Non-radiographic axial spondyloarthritis (nr-axSpA): A disproportionate issue for women
While ankylosing spondylosis (AS) affects men:women in a 2:1 ratio, the opposite is true for nr-axSpA, where up to two-thirds of patients are women.1
nr-axSpA disproportionately affects women.1
In general, axSpA is identified later in women than in men. This may be because women have less severe or slower progression of radiographic damage, even after years of symptoms.1,2
Despite no visible damage on x-ray, nr-axSpA has a comparable symptom burden to AS.3
Furthermore, symptoms may overlap with those of fibromyalgia, another syndrome that affects more women than men. This can also contribute to diagnostic delays for women with axSpA.4,5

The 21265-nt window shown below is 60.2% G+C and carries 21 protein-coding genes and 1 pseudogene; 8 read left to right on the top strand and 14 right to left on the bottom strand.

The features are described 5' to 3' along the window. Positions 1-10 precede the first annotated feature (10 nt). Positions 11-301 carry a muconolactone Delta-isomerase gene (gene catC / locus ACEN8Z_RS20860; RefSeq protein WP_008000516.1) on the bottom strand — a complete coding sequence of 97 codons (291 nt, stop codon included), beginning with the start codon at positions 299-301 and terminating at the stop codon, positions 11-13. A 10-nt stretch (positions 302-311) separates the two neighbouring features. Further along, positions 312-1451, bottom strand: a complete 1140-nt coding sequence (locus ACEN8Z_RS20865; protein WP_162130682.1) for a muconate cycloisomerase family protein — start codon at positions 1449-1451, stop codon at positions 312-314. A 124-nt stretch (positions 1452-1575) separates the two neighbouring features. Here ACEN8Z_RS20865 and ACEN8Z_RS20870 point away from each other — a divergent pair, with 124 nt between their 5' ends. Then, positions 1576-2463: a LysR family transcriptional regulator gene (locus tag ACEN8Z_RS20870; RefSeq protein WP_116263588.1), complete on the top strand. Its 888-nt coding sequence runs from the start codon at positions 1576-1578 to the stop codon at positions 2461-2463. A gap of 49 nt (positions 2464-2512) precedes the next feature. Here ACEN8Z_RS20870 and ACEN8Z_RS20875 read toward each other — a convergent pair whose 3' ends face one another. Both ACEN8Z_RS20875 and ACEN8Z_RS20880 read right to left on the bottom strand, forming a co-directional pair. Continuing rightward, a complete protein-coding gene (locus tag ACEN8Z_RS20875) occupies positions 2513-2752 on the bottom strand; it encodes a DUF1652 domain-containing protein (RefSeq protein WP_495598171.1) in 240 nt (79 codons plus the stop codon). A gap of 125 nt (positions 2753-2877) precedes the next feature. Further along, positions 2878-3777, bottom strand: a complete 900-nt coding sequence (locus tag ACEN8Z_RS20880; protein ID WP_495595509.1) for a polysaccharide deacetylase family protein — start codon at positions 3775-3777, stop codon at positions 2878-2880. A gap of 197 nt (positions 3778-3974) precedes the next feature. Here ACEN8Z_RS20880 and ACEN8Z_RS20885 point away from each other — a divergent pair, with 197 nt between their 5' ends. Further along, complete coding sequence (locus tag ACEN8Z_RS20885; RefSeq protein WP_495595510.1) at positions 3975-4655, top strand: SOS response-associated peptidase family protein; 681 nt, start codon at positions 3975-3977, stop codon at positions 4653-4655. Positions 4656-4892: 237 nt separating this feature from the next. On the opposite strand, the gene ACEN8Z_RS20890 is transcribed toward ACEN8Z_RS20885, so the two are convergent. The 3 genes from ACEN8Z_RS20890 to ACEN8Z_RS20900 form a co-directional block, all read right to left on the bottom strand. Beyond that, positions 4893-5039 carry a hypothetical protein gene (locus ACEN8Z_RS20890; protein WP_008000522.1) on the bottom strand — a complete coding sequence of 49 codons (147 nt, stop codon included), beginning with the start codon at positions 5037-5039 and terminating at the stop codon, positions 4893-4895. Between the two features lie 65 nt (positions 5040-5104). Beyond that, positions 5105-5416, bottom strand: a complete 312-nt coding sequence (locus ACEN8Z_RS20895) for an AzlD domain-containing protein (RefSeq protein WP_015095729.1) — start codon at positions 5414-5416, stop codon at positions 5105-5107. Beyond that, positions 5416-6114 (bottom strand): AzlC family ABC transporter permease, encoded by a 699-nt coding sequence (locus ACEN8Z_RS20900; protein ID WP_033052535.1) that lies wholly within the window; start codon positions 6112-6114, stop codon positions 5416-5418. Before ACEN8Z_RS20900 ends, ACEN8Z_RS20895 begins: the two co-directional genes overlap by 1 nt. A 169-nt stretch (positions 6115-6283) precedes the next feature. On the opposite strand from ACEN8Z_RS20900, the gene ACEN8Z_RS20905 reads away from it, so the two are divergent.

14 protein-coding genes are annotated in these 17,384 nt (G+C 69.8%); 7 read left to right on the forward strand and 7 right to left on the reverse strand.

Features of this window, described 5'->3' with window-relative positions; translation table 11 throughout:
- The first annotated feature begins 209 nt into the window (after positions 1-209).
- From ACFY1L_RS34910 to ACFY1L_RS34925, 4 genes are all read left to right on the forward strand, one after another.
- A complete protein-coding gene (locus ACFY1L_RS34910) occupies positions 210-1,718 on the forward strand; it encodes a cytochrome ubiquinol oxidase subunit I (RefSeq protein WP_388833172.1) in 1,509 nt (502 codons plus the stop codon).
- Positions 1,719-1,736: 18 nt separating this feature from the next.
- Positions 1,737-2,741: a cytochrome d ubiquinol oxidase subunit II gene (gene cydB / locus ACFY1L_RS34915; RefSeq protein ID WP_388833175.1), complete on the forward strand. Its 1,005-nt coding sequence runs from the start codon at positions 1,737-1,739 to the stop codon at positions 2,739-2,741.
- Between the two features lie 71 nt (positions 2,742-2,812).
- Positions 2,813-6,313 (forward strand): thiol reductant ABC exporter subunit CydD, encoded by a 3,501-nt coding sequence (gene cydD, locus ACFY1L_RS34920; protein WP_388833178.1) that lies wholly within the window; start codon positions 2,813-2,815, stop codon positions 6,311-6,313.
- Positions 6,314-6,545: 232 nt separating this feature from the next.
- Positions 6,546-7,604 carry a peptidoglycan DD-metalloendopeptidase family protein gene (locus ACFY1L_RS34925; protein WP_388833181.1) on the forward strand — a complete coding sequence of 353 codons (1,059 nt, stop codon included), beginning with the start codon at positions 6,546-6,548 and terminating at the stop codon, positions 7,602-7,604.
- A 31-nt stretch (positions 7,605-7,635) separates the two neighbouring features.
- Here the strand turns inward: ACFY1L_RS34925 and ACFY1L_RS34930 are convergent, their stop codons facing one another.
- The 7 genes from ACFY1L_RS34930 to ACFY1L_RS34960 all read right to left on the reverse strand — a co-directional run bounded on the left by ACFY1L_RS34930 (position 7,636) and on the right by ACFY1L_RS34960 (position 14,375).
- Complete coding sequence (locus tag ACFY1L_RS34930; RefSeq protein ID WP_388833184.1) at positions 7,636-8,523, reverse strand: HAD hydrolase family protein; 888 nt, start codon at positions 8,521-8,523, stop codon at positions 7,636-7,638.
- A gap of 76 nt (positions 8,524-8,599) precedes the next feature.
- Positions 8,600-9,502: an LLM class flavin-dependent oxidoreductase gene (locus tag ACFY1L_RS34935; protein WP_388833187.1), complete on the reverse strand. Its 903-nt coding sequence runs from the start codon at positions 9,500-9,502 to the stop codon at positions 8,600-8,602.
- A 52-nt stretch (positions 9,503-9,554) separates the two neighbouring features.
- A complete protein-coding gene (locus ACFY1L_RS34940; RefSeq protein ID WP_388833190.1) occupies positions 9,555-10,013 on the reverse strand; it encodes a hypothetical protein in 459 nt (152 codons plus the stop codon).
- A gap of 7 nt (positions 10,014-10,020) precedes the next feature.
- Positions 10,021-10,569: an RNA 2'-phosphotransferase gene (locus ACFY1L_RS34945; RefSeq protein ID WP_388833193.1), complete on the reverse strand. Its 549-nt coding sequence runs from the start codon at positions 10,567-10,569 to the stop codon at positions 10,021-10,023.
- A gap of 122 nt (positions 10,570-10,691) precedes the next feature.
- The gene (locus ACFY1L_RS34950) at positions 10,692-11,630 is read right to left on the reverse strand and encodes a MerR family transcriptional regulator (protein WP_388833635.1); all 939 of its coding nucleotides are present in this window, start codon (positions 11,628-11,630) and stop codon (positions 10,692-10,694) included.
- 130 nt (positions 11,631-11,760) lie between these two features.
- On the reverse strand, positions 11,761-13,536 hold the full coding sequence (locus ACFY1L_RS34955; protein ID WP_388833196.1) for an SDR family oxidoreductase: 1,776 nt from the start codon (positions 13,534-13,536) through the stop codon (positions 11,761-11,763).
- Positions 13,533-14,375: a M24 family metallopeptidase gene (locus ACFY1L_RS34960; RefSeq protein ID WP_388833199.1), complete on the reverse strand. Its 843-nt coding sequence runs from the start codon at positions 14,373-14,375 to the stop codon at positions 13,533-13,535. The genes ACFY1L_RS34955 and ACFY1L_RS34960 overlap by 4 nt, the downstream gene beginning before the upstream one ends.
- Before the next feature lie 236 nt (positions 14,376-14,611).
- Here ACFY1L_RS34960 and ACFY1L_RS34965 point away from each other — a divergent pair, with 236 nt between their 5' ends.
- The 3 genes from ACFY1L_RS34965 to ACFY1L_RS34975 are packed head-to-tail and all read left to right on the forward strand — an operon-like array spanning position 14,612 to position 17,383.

axSpA presents differently in women vs men
Women and men with axSpA may present with different symptom clusters, with women demonstrating more peripheral pain than men.*6
*Study participants were diagnosed with AS.6
AS, ankylosing spondylitis; axSpA, axial spondyloarthritis; nr-axSpA, non-radiographic axial spondyloarthritis.
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- Baraliakos X, et al. Rheumatology (Oxford). 2018;57(9):1541–1547.
- Lee W, et al. Ann Rheum Dis. 2007;66(5):633-638.